Paducah, Ky., plant hid radioactive dust

Published 12:00 am Monday, June 26, 2000

The Associated Press


Monday, June 26, 2000

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PADUCAH, Ky. – Managers of the Paducah Gaseous Diffusion Plant were concerned that workers were being harmed by radioactive dust as far back as 40 years ago, so much so that they secretly arranged for tests on laboratory animals.

Fearing adverse publicity and trouble with the union, some managers resisted government recommendations that they screen the workers for neptunium, a dangerous contaminant in the dust.

Documents obtained by The Courier-Journal through the Freedom of Information Act show that over the years, officials of the Paducah Gaseous Diffusion Plant continued to discuss the hazards of various radioactive materials in the plant but never told workers of their concerns.

In the early 1980s, managers secretly compiled a list of 13 current and former workers who had gotten leukemia and allied diseases.

It wasn’t until a lawsuit was filed last year by three workers that others say they learned they might have swallowed and inhaled dust tainted with highly radioactive materials which can cause cancer.

”Workers feel betrayed, and they’re angry that these people put their health at risk,” said David Fuller, president of local 5-550 of the Paper, Allied Industrial, Chemical and Energy Workers Union. ”Workers resent the fact (that the government) decided to risk their health without telling them.”

The highly radioactive elements came into the plant as contaminants in the spent nuclear fuel the plant re-energized from 1953 to 1977. During production, the contaminants were spread as fine dust throughout the miles of tubing in the processing equipment.

Workers risked exposure during a neptunium-recovery project from 1958 to 1962. A June 1, 2000, draft report, in which the U.S. Department of Energy tracked the path of radioactive materials through the plant, said neptunium exceeded allowable limits in air samples taken during the recovery operation in 1959.

”There is no indication that respiratory protection was used during these activities,” said the report, which The Courier-Journal obtained. ”Urine samples collected and sent to Oak Ridge National Laboratory for analysis tested positive for neptunium.”

Workers also faced a high risk in the feed plant, where they prepared uranium for processing, and in maintenance shops when they were replacing pieces of equipment.

”The units must be cut open with torches,” said a 1960 memo from an Atomic Energy Commission medical-research official. ”The pieces certainly can’t be handled gently or contained very readily because they are too massive.”

Managers for Union Carbide – the company that then ran the federal government’s diffusion plants near Paducah; Portsmouth, Ohio; and Oak Ridge, Tenn. – knew and were concerned about workers’ being exposed to neptunium, according to records released to The Courier-Journal under the Freedom of Information Act.

L.B. Emlet, production manager for the uranium plants, wrote the Atomic Energy Commission in 1959 requesting animal studies on how workers metabolized neptunium.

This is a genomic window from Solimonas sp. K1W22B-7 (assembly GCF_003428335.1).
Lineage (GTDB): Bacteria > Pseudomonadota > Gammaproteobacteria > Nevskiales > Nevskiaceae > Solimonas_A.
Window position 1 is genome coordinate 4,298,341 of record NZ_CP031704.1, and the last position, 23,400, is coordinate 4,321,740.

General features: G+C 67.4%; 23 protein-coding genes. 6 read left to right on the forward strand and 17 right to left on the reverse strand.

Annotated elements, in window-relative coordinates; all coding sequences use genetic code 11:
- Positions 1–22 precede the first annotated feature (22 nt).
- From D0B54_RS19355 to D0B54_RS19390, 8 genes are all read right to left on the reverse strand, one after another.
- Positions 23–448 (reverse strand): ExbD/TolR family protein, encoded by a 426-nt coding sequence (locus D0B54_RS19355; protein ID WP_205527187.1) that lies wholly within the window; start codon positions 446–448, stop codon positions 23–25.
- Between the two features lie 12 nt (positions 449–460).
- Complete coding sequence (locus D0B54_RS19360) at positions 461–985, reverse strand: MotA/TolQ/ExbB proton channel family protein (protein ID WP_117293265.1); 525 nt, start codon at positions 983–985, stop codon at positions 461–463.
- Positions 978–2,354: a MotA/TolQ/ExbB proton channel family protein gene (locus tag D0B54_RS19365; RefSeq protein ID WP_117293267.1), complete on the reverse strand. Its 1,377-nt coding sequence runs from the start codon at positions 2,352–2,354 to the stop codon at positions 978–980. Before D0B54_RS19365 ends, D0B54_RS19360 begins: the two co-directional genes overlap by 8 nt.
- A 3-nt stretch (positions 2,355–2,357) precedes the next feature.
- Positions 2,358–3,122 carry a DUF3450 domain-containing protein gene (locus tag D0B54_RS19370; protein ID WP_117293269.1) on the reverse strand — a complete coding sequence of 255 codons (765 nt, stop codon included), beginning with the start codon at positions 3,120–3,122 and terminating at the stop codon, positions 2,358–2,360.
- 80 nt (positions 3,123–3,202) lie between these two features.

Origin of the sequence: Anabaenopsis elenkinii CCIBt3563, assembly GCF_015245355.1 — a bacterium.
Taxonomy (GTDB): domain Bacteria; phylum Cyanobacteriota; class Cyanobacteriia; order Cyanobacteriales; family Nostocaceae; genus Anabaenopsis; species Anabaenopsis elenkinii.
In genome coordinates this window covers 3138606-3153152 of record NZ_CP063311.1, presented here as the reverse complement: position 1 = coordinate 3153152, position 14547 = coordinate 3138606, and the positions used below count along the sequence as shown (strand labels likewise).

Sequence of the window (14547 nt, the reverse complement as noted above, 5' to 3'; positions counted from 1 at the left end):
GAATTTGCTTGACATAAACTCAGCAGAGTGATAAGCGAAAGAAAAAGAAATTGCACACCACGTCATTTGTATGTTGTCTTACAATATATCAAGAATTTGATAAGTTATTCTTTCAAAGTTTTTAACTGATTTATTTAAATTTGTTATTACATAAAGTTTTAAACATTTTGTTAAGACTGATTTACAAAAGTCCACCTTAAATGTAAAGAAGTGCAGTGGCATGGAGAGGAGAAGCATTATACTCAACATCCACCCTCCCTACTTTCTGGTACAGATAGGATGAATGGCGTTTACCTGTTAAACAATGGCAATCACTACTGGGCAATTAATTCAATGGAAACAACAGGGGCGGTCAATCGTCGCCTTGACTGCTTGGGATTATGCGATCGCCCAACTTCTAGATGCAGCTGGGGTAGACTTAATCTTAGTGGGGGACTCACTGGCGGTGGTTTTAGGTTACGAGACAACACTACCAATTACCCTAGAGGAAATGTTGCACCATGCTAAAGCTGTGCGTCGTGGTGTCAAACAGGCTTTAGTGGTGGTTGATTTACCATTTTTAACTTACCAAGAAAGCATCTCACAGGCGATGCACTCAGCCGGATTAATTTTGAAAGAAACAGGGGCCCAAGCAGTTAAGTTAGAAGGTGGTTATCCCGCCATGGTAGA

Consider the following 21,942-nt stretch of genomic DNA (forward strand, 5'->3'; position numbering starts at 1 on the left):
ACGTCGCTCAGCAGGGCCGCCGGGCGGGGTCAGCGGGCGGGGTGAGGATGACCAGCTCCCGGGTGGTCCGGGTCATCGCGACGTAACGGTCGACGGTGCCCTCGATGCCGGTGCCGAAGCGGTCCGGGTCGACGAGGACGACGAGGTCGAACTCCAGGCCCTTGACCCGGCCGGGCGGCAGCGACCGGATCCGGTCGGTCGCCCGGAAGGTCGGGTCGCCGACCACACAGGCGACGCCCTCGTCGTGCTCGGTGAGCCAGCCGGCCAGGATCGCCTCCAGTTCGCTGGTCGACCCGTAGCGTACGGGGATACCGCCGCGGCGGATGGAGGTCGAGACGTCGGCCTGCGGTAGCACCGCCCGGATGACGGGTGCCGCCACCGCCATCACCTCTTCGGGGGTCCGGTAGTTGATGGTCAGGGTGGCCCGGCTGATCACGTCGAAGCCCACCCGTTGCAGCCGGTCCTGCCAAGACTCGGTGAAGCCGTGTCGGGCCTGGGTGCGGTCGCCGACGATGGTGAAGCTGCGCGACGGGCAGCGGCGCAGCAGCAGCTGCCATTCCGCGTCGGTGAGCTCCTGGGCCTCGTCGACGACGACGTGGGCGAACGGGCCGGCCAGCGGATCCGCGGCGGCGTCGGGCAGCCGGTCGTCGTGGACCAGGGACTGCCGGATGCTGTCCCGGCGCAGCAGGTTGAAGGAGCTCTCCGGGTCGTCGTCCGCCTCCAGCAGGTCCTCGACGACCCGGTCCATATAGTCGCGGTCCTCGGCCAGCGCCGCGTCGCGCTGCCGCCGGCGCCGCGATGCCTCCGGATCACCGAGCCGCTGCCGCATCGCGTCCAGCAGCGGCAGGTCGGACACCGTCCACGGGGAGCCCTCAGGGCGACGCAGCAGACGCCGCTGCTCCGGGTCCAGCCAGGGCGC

”We find some data to indicate a discrepancy in the presently accepted excretion rate by the human organism,” Emlet wrote. ”We recommend that you initiate studies on this problem at some appropriate site.”

The following year, Richard C. Baker, a radiation-protection official at the Paducah plant, wrote a memo about a ”neptunium biology research project” to the plant’s medical director, Dr. A. Neal Ward. Baker said early animal-test results at the government’s Hanford Laboratories in Washington state showed ”evidence of chemical rather than radiological toxicity” after animals breathed high concentrations of ”Paducah dust.”

In 1961, Ward wrote in a memo that he had presented a summary of the ”problem of the neptunium contaminated process equipment at the Paducah plant” to the U.S. Atomic Energy Commission in Maryland. Ward suggested that ”further animal studies be conducted at Hanford.”

Just a year earlier, Ward had been among the Paducah managers resisting neptunium testing of workers, according to the 1960 memo from Dr. Bruner of the AEC. Bruner wrote that Ward and others ”were not receptive to the idea of sending 8 to 10 of the men” with the most radiation in their urine to Oak Ridge for testing with a wholebody radiation counter.

”There are possibly 300 people at Paducah who should be checked out,” Bruner wrote, ”but they hesitate to precede (sic) to intensive studies because of the union’s use of this as an excuse for hazard pay.”

He added that he had urged Ward to obtain tissue samples from any potentially contaminated workers who die, so they could be tested for radiation, ”but I am afraid the policy at this plant is to be wary of the unions and any unfavorable public relations.”

The resistance to testing apparently faded by the mid-1960s. In a 1966 memo, Baker reported that whole-body counts of some workers had confirmed ”low exposure levels” to neptunium – though workers have said they were not told the results of such testing.

The memo said studies of rats exposed to dust containing small amounts of neptunium showed that they retained little of the element and rapidly cleared it from their lungs, suggesting it wasn’t a health threat.

But Baker went on to note that higher levels of exposure to neptunium were possible in other ”phases of handling recycling of high burn-up nuclear fuel.”

In fact, the Energy Department reported earlier this year that its investigators had found documents indicating some Paducah workers received high-level exposure to neptunium.